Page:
In security world it is regarded as a good practice to disclose as less information as possible to the end user as is just enough to get the work done.
A typical example is the case when the user provides invalid logon credentials. Applications ideally should let the user know that the credentials provided are not correct w/o getting into the details of which one (User name or the password) actually is not as required. The message should be such that a malicious user should not be able to deduce which of the two are correct or incorrect– as it simply reduces the attacker’s work to half; he needs to figure out only one component as the application itself somehow tells me which component is correct.
Here is what Yahoo! does when I provide an invalid user id. What I did here is a unintentional typo in the user name. I as an end user now know for sure that the id I am trying to play with is incorrect.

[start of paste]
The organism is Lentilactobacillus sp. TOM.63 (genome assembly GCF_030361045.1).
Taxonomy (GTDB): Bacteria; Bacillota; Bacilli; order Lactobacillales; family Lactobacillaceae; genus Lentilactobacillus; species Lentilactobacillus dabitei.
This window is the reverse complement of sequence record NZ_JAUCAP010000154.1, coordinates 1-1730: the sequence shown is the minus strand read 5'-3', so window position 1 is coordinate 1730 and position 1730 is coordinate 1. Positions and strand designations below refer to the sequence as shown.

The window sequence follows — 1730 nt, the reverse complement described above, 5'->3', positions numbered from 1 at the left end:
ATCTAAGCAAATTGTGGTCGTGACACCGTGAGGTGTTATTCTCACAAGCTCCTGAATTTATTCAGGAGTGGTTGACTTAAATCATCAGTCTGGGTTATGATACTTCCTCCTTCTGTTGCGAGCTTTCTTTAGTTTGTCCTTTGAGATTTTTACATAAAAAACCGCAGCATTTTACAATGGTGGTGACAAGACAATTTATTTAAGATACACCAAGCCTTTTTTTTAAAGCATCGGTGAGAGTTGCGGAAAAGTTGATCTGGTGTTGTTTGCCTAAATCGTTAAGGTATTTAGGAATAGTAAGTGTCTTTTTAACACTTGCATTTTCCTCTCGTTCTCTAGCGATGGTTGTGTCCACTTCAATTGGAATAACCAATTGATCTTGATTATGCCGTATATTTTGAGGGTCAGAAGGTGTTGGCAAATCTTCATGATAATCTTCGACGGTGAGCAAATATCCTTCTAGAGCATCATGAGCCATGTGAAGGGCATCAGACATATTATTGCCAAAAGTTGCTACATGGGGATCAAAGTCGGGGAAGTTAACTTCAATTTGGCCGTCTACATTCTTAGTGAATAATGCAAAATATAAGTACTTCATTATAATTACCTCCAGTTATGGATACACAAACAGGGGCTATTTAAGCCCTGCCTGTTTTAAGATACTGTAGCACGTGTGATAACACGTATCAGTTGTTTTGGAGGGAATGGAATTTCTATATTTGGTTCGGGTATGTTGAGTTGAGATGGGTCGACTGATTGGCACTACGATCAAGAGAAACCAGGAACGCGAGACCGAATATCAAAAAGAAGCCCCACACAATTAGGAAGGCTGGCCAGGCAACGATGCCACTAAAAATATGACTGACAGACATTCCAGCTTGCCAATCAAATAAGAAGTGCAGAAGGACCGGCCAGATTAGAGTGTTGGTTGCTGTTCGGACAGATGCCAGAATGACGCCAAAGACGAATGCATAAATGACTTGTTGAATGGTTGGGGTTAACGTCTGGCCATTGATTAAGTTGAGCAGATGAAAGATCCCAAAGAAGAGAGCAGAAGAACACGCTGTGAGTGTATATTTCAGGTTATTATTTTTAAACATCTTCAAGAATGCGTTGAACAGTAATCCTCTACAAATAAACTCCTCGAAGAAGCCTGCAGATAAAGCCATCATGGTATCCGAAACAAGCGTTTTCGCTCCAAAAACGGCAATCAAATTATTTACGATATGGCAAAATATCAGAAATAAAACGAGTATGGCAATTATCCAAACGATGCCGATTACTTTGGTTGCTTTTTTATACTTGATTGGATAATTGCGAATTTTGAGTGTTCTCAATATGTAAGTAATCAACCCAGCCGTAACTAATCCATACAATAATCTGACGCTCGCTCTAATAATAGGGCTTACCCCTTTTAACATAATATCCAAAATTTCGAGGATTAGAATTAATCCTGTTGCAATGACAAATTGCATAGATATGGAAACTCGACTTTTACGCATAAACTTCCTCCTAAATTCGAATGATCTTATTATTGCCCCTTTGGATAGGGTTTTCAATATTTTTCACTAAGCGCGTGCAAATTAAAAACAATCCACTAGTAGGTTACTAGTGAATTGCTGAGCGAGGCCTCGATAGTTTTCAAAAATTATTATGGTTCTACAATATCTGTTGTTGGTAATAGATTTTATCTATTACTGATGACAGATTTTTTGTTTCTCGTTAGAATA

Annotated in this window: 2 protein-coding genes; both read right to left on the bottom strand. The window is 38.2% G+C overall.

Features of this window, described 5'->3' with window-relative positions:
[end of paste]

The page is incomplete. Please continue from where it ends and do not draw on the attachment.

Below is the message that is shown when I type the correct user name but incorrect password:
I am sure now that the id is correct and the only thing I need to figure out is the password (and go out doing some Social engineering stuff??)
The ones with a security hat on can deduce permutations to figure out stuff.
While I understand that this is NOT something that affects anyone drastically, but when it comes to setting examples of proper security measures for the end users, it advisable to be thorough, at least with such vanilla stuff. As they say SECURITY IS AS STRONG AS THE WEAKEST LINK.